A few years back, a friend of mine did a seminar on "Bridges across a tiled floor". A "bridge" was defined as a row or column of an $n \times n$ binary matrix consisting entirely of $1$'s, for example the third column and fourth row of

\begin{bmatrix} 1&0&1&0 \\ 0&0&1&0 \\ 0&1&1&1 \\ 1&1&1&1 \end{bmatrix}

The problem is to find the probability of selecting an $n\times n$ binary matrix with at least one bridge, when selecting from all $n\times n$ binary matrices. My friend made an algorithm using Markov chains for calculating it for a given $n$, but we never found a closed formula. I was wondering if there was a simple approach, or if anyone knows how to find the solution.

I made several attempts. My first attempt was to try a purely combinatorial solution, but the interconnectivity made it a bit ridiculous. I tried to solve the complementary problem by placing $0$'s on the main diagonal, permuting them, and considering all other choices for the other entries, but this resulted in multiple ways of attaining the same matrix. I tried solving the simpler problems of only column bridges or row bridges, which had simple solutions, but combining them proved difficult. And most recently (which I haven't fully fleshed out), I tried setting up a recursive relationship from the $n-1$ case to the $n$ case.

Any insight would be greatly appreciated.

  • $\begingroup$ I think this is closely related to the question of placing $n$ rooks on an $n\times n$ chess board such that no two attack each other. $\endgroup$ Jul 8, 2016 at 8:02
  • $\begingroup$ Except you want no $n$ rooks all attack each other. $\endgroup$ Jul 8, 2016 at 8:05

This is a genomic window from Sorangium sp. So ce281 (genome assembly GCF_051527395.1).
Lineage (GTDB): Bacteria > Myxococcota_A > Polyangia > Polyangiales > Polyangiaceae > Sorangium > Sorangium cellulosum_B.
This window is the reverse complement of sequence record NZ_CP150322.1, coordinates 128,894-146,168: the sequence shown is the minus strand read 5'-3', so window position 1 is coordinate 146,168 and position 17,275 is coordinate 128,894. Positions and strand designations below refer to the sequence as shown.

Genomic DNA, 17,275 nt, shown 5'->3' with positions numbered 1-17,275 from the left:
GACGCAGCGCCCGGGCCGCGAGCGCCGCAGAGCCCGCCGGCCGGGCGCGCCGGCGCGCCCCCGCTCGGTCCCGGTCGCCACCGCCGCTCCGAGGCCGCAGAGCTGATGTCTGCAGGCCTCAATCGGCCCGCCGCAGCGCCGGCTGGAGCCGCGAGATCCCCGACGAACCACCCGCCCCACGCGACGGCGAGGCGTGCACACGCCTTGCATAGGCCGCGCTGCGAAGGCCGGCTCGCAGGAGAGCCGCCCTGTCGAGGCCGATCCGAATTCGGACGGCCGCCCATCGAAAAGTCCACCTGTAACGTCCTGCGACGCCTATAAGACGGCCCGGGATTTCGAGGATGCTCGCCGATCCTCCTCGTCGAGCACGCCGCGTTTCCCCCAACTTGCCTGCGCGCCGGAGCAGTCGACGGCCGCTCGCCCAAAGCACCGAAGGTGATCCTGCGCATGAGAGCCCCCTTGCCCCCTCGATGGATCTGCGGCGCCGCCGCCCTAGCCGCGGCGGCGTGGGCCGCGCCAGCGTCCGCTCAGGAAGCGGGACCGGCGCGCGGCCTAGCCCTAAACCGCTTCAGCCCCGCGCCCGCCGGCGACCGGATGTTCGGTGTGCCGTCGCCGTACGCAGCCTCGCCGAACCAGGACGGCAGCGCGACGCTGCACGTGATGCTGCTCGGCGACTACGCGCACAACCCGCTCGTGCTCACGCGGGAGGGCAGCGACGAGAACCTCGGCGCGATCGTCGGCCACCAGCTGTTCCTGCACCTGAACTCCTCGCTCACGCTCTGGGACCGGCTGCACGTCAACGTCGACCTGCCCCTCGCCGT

• $\begingroup$ @RobertFrost I think my attempt where I permuted the $0$'s on the diagonal is a little similar to the rooks problem, but there ends up being multiple ways to attain the same matrix. $\endgroup$
    – JasonM
    Jul 8, 2016 at 8:11
  • $\begingroup$ Actually this is quite easy. Just enumerate the number of states in which the square is bridged. $\endgroup$ Jul 8, 2016 at 8:11
  • 1
    $\begingroup$ @RobertFrost Apologies, but I don't understand what you mean by enumerations. Do you mean a combinatorial approach? Because God knows I've tried that. $\endgroup$
    – JasonM
    Jul 8, 2016 at 8:39

2 Answers 2


Let $F(a,b)$ be the number with $a$ specific horizontal bridges and $b$ specific vertical bridges. The other rows and columns may or may not be bridges. Then the number of unaffected squares is $(n-a)(n-b)$ so $$F(a,b)=2^{(n-a)(n-b)}$$
Let $B(n)$ be the number of bridged arrangements.
Now, do inclusion-exclusion:

  • Start with single bridges: There are $F(1,0)$ a bridge on the first row, another $F(1,0)$ with a bridge on the second row, and so on, so $nF(1,0)$ in all with a horizontal bridge (counting repetitions). There are $F(0,1)$ with a bridge on the first column, etc, so another $nF(0,1)$ with a vertical bridge.
  • Two-bridge patterns have been counted twice, so that number must be subtracted. If both bridges are horizontal: there are $n\choose2$ pairs of bridges, each pair has $F(2,0)$ patterns. If both bridges are vertical, there are another ${n\choose2}F(0,2)$ patterns. If one is vertical and the other horizontal, there are $n$ choices for the horizontal one and $n$ choices for the vertical one. In every case, there are $F(1,1)$ patterns.
    Subtract ${n\choose2}F(2,0)+{n\choose1}{n\choose1}F(1,1)+{n\choose2}F(0,2)$
  • Three-bridge patterns need to be added back in:
    Add ${n\choose3}F(3,0)+{n\choose2}{n\choose1}F(2,1)+{n\choose1}{n\choose2}F(1,2)+{n\choose3}F(0,3)$